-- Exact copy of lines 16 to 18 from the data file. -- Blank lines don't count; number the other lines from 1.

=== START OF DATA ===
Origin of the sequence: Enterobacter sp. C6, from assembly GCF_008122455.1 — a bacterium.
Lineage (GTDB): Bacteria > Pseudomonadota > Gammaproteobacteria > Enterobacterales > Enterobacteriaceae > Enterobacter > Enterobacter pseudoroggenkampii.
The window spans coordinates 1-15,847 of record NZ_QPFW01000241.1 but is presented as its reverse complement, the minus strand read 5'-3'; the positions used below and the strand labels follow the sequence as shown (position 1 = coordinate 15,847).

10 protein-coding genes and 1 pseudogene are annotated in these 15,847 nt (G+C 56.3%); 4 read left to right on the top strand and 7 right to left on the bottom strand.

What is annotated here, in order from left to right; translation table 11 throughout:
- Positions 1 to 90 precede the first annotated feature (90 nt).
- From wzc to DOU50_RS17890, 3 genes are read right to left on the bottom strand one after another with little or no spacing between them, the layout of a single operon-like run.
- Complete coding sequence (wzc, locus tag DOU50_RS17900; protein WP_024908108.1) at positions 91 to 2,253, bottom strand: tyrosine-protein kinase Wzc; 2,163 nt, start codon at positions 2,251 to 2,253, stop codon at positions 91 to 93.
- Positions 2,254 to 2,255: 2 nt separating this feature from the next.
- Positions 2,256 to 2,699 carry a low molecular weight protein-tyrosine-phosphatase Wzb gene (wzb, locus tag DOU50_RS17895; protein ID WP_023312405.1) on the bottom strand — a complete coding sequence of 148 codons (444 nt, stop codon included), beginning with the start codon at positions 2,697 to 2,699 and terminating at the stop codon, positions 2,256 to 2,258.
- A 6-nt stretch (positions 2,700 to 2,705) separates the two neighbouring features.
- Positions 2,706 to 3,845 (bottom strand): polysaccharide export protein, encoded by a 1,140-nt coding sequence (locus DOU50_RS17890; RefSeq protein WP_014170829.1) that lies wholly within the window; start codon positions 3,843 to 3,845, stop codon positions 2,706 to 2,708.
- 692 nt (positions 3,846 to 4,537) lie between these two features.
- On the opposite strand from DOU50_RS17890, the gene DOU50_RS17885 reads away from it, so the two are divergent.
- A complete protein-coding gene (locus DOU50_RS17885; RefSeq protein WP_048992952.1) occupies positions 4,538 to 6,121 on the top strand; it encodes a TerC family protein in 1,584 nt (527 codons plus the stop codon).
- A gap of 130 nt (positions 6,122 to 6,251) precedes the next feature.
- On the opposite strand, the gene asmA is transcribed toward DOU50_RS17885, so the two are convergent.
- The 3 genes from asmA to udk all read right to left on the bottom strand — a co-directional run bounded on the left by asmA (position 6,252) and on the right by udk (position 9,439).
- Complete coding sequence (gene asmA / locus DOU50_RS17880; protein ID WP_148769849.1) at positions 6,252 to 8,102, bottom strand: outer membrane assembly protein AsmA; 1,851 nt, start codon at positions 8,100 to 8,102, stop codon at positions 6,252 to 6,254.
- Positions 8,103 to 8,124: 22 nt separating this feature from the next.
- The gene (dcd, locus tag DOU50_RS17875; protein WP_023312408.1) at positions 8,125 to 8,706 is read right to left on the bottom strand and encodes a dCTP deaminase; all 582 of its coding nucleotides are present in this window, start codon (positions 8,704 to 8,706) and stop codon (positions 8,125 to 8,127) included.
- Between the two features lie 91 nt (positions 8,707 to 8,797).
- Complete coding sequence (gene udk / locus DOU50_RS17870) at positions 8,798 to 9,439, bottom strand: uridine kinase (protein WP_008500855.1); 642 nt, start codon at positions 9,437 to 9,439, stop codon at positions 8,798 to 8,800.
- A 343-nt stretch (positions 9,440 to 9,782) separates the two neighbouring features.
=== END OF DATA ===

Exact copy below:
- A gap of 130 nt (positions 6,122 to 6,251) precedes the next feature.
- On the opposite strand, the gene asmA is transcribed toward DOU50_RS17885, so the two are convergent.
- The 3 genes from asmA to udk all read right to left on the bottom strand — a co-directional run bounded on the left by asmA (position 6,252) and on the right by udk (position 9,439).